The use of electronic reverse auctions (ERAs) by buying organizations has increased dramatically over the past five years. Both anecdotal and empirical evidence have shown that ERAs can lower purchase prices. However, researchers are only just beginning to investigate how ERAs impact perceptions of opportunism as compared to sealed bids and traditional negotiations. Further, researchers have yet to examine how perceptions of opportunism surrounding ERAs might in turn affect such outcome variables as trust, commitment, conflict, and ultimately nonprice attributes of supplier performance. The authors address this gap in the research by developing a theoretically grounded model of the interrelationships among these five variables, and empirically testing the model through a survey of buying organizations that rely heavily on ERAs to select and source from suppliers. The authors' findings suggest that increased levels of opportunism harm supplier nonprice performance, through both their more obvious impact on dysfunctional conflict and their more latent effects on relationship trust and commitment.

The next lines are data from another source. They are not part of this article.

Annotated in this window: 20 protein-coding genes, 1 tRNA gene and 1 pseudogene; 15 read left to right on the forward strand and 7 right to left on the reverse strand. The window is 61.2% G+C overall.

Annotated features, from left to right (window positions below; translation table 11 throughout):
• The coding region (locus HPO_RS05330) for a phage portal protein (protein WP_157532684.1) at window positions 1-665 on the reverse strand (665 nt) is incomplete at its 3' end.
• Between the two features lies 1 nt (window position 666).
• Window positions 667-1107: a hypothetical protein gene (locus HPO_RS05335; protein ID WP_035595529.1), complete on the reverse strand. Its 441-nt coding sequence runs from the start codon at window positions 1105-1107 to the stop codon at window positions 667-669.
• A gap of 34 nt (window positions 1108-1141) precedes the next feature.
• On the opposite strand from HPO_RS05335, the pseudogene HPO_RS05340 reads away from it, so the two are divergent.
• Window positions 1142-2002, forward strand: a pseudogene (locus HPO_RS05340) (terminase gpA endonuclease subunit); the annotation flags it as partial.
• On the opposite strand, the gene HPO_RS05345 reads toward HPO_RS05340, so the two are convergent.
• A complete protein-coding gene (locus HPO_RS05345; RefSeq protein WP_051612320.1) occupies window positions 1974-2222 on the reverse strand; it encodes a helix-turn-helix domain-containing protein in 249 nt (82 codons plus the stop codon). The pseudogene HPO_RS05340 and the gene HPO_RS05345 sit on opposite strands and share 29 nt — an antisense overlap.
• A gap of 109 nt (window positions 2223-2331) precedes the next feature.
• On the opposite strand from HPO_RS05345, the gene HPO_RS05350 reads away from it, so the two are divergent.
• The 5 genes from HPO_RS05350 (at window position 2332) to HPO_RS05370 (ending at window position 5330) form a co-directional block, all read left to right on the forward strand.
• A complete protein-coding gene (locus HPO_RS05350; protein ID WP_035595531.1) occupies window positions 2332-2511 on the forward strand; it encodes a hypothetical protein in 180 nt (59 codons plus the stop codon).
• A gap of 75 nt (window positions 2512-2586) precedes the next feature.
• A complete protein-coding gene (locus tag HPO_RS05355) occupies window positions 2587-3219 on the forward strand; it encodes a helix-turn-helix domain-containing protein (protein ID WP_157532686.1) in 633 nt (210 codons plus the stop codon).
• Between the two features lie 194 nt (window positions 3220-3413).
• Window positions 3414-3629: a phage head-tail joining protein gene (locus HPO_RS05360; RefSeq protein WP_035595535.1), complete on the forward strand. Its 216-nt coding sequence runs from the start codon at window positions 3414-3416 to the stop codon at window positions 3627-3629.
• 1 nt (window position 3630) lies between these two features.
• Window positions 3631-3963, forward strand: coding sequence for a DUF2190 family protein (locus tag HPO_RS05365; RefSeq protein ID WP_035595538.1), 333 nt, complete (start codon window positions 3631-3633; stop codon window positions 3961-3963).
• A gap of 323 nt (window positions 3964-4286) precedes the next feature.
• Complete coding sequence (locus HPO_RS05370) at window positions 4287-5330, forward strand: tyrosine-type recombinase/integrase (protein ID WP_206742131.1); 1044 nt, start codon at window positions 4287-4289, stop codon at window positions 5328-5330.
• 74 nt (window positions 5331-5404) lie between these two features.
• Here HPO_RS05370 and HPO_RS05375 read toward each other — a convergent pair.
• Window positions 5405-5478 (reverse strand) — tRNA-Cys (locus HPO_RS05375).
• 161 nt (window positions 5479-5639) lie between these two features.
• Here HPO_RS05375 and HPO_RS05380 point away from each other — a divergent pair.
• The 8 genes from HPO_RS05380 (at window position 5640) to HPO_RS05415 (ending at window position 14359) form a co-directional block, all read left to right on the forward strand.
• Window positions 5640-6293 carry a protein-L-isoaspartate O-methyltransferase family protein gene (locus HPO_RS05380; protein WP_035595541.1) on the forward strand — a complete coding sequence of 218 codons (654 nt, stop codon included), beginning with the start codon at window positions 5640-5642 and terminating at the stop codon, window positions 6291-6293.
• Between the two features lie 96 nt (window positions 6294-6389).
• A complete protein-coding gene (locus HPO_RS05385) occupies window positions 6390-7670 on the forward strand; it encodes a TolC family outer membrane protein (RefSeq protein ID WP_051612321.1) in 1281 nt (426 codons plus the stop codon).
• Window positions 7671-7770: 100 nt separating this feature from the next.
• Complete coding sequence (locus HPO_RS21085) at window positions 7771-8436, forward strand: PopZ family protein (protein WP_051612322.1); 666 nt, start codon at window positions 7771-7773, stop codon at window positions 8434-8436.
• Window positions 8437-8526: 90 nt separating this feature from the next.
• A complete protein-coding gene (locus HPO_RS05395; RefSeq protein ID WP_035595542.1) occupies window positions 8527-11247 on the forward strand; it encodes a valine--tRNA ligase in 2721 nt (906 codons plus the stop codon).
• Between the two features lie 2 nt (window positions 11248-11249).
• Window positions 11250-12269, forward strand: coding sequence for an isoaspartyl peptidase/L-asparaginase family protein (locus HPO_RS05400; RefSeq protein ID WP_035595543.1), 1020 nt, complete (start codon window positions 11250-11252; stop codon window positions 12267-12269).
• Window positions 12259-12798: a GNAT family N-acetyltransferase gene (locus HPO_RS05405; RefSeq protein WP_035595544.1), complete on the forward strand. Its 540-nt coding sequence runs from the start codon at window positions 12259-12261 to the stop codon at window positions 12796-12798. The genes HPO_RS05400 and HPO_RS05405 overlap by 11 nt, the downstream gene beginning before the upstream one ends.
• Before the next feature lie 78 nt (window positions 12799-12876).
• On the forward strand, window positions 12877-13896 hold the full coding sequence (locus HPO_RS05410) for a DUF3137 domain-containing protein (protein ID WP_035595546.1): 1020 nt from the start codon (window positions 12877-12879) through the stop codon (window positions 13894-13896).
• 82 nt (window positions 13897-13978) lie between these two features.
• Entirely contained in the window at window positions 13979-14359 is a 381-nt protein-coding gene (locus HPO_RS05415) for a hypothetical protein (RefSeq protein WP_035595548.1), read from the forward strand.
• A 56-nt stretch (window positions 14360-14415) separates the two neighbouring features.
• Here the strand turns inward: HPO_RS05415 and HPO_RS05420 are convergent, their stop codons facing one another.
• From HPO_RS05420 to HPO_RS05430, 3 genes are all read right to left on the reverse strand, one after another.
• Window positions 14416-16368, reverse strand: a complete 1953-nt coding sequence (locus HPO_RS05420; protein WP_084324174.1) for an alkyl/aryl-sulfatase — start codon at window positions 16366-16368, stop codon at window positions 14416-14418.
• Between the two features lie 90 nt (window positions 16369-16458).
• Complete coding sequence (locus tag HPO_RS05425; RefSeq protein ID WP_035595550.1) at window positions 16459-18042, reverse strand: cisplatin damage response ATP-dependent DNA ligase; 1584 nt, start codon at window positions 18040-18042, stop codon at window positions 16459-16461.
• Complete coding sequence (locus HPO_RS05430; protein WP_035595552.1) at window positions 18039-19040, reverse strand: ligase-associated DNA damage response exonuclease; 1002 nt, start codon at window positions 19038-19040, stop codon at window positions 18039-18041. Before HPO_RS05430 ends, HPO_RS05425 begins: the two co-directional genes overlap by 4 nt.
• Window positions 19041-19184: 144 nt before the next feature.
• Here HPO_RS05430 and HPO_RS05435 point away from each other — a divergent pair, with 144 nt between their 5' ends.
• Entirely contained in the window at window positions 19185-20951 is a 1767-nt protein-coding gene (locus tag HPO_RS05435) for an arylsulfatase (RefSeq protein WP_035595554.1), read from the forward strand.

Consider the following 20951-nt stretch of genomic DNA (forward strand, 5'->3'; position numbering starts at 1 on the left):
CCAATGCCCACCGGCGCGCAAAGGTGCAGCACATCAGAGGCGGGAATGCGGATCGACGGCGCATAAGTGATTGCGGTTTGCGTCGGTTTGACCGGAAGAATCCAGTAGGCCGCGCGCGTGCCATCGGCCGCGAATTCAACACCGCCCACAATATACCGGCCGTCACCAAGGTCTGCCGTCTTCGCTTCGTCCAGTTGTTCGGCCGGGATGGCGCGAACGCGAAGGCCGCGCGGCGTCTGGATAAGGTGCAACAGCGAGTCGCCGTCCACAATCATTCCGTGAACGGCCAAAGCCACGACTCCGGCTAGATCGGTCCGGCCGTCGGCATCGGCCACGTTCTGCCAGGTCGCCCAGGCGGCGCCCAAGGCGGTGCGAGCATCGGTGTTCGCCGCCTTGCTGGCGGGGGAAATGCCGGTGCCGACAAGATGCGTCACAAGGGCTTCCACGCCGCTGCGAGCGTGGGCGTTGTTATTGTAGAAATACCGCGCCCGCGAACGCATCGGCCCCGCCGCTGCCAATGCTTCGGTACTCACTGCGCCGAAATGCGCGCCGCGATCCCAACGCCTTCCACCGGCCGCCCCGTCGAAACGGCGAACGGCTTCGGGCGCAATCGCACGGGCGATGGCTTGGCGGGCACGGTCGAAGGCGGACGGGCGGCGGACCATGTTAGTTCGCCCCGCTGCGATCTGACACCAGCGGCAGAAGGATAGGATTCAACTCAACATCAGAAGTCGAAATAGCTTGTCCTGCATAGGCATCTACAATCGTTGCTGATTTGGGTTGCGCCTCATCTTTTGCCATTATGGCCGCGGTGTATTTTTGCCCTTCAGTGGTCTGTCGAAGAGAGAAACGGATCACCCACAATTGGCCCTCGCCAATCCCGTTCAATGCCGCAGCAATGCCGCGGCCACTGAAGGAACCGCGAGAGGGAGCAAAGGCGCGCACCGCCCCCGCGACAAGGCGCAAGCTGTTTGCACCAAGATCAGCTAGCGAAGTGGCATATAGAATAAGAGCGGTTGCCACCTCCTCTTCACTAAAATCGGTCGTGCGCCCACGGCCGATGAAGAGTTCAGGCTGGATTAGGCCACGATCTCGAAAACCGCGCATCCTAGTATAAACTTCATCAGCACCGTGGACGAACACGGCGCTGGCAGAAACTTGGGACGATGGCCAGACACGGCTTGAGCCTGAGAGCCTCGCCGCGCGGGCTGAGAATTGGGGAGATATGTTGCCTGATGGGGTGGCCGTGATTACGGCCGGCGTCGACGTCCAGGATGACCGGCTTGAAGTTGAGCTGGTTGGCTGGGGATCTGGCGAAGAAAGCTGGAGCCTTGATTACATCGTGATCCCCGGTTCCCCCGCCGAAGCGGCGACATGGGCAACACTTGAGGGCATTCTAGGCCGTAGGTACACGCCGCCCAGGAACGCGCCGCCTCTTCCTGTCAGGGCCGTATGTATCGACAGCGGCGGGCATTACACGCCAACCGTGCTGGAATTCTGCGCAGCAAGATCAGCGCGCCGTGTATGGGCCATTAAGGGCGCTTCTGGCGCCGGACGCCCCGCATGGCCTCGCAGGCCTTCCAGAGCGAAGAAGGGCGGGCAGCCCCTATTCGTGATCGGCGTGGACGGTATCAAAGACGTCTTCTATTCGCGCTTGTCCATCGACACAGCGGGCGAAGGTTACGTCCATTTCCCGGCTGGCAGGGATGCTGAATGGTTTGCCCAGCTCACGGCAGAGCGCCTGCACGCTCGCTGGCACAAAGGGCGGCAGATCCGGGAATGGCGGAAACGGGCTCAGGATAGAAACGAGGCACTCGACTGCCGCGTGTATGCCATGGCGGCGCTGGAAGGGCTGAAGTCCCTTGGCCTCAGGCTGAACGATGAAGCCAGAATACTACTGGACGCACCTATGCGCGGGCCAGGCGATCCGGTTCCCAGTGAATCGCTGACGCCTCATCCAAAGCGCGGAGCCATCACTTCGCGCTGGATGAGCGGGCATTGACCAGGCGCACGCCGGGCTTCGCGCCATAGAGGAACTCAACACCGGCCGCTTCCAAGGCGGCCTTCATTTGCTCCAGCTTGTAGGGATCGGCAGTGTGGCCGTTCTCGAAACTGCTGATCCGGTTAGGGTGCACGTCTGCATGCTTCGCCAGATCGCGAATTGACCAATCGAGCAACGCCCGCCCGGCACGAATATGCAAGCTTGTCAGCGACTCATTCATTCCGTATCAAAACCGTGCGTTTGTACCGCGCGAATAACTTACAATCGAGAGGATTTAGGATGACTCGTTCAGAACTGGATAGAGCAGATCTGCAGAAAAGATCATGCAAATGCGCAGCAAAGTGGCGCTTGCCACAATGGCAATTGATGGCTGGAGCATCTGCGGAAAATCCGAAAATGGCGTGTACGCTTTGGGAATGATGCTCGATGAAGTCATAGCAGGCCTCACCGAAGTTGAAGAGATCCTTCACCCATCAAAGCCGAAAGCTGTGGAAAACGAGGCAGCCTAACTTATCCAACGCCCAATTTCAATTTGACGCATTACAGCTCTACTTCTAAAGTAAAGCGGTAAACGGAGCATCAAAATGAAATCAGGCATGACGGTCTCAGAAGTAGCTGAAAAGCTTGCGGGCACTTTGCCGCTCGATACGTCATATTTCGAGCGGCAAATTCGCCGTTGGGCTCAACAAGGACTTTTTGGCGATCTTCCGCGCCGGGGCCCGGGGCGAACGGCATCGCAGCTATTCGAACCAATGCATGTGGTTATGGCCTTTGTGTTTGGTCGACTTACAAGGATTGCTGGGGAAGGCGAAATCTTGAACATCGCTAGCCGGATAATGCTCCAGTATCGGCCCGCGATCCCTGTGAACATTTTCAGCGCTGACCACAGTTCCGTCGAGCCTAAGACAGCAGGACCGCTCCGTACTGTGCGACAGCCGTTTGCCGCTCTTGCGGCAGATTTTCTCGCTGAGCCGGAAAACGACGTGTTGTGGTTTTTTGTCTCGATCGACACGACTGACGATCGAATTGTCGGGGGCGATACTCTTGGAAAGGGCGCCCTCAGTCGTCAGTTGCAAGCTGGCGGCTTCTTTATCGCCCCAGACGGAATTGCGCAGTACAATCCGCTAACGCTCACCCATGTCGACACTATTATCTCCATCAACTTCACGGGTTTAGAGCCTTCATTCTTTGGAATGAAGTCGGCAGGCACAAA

ASJC Scopus subject areas
- Management Information Systems
- Economics, Econometrics and Finance (miscellaneous)